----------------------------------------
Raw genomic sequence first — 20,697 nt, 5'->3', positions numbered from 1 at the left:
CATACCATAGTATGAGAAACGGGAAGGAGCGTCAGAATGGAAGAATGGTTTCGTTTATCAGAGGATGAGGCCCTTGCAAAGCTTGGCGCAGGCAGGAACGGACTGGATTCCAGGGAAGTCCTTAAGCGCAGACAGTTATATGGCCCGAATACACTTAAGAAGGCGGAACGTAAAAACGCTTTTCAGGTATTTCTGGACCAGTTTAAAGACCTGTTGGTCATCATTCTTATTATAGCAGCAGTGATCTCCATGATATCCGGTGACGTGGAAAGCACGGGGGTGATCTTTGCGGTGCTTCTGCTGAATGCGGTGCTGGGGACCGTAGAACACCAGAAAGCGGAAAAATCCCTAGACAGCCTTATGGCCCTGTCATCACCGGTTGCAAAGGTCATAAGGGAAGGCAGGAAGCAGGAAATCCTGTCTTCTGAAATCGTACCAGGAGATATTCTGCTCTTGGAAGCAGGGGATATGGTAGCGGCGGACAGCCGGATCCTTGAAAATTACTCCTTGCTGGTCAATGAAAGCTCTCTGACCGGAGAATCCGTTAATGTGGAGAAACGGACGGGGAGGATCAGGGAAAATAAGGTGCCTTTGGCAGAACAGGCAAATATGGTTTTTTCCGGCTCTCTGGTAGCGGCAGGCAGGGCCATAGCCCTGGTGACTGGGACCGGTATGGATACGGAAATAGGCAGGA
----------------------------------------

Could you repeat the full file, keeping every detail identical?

Raw genomic sequence first — 20,697 nt, 5'->3', positions numbered from 1 at the left:
CATACCATAGTATGAGAAACGGGAAGGAGCGTCAGAATGGAAGAATGGTTTCGTTTATCAGAGGATGAGGCCCTTGCAAAGCTTGGCGCAGGCAGGAACGGACTGGATTCCAGGGAAGTCCTTAAGCGCAGACAGTTATATGGCCCGAATACACTTAAGAAGGCGGAACGTAAAAACGCTTTTCAGGTATTTCTGGACCAGTTTAAAGACCTGTTGGTCATCATTCTTATTATAGCAGCAGTGATCTCCATGATATCCGGTGACGTGGAAAGCACGGGGGTGATCTTTGCGGTGCTTCTGCTGAATGCGGTGCTGGGGACCGTAGAACACCAGAAAGCGGAAAAATCCCTAGACAGCCTTATGGCCCTGTCATCACCGGTTGCAAAGGTCATAAGGGAAGGCAGGAAGCAGGAAATCCTGTCTTCTGAAATCGTACCAGGAGATATTCTGCTCTTGGAAGCAGGGGATATGGTAGCGGCGGACAGCCGGATCCTTGAAAATTACTCCTTGCTGGTCAATGAAAGCTCTCTGACCGGAGAATCCGTTAATGTGGAGAAACGGACGGGGAGGATCAGGGAAAATAAGGTGCCTTTGGCAGAACAGGCAAATATGGTTTTTTCCGGCTCTCTGGTAGCGGCAGGCAGGGCCATAGCCCTGGTGACTGGGACCGGTATGGATACGGAAATAGGCAGGA